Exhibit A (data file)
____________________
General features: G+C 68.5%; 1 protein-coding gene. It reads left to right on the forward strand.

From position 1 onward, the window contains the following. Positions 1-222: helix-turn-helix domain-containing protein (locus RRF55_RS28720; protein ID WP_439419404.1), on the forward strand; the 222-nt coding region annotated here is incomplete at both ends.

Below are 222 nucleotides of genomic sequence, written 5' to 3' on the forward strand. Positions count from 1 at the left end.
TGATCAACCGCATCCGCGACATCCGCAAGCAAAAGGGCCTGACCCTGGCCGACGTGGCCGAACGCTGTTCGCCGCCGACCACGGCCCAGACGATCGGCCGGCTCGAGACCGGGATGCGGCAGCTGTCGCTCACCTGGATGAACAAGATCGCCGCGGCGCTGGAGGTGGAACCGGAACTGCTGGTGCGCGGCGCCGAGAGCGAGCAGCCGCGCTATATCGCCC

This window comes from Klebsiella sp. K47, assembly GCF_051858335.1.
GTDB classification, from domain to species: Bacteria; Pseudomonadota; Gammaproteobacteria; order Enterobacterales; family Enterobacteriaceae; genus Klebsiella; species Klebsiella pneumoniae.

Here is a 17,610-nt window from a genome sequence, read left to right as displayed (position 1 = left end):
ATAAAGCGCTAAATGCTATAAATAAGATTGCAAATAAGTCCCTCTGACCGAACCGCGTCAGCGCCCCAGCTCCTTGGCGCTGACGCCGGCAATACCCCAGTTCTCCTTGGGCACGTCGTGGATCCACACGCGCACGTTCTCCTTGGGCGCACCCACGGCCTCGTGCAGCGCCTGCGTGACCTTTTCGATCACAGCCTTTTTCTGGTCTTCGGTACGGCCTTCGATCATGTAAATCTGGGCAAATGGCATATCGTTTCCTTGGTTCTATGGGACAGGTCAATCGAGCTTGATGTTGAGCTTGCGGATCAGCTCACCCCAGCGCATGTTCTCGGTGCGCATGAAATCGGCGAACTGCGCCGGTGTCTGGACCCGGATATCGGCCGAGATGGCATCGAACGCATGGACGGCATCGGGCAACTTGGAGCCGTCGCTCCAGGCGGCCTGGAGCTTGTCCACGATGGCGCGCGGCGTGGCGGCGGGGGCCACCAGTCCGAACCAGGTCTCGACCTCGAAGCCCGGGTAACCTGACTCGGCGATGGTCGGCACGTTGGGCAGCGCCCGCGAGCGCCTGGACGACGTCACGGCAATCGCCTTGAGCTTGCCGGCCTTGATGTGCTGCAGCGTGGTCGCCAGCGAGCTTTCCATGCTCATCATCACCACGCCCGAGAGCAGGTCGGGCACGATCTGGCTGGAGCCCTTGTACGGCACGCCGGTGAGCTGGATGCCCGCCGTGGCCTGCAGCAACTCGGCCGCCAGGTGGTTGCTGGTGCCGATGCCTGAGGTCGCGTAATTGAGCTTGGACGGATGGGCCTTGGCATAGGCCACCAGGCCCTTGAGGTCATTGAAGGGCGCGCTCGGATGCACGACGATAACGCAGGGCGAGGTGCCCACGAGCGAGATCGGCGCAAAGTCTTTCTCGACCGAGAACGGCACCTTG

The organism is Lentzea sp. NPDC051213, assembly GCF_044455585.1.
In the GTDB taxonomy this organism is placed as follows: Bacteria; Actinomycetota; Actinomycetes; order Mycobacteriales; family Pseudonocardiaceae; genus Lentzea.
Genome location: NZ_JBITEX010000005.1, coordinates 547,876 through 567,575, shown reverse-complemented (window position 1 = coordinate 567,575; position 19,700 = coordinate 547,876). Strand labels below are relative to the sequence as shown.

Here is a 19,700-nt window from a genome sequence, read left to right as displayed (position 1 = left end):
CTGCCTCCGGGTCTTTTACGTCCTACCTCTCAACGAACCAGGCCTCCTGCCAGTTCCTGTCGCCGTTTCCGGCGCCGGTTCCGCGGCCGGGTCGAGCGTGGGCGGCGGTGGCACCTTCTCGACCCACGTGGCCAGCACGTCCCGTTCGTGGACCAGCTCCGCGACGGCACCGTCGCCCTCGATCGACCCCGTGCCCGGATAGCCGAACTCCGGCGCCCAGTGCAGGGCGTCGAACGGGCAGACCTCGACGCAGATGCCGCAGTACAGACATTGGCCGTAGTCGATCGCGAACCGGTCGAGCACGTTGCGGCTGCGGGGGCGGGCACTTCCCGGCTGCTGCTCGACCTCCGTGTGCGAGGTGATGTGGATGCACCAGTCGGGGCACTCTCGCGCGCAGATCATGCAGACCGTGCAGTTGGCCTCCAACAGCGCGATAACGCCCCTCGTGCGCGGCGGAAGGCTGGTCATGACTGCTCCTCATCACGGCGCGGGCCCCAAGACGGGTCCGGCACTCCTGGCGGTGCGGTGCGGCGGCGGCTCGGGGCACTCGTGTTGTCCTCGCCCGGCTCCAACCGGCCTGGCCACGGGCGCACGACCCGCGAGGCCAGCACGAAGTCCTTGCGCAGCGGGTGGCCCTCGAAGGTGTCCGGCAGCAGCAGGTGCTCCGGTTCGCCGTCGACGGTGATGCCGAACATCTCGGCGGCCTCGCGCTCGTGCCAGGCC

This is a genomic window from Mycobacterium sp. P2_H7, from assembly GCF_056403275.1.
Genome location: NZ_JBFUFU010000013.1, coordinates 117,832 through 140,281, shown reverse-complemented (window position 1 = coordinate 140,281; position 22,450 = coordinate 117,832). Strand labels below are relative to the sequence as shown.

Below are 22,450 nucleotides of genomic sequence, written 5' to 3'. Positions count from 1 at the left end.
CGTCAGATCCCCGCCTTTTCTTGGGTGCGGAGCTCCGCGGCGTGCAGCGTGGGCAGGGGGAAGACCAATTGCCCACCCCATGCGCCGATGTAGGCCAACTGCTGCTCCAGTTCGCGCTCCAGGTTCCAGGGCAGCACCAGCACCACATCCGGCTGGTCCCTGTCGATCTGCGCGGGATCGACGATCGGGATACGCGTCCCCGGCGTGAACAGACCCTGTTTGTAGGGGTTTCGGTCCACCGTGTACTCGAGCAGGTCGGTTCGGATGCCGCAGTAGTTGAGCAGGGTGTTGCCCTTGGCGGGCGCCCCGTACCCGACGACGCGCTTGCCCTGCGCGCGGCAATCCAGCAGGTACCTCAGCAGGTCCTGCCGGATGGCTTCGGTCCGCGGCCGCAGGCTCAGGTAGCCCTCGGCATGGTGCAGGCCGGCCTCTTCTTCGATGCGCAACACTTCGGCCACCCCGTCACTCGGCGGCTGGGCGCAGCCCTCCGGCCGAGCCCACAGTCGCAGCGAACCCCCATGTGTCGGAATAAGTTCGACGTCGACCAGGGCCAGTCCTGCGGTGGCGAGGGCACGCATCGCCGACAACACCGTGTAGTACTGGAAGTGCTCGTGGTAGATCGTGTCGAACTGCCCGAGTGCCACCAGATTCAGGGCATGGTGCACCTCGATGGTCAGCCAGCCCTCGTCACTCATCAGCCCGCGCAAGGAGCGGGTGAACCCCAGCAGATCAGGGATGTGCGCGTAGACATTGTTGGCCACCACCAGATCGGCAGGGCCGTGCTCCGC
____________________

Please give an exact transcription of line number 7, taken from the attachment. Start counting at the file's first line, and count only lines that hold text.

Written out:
Here is a 17,610-nt window from a genome sequence, read left to right as displayed (position 1 = left end):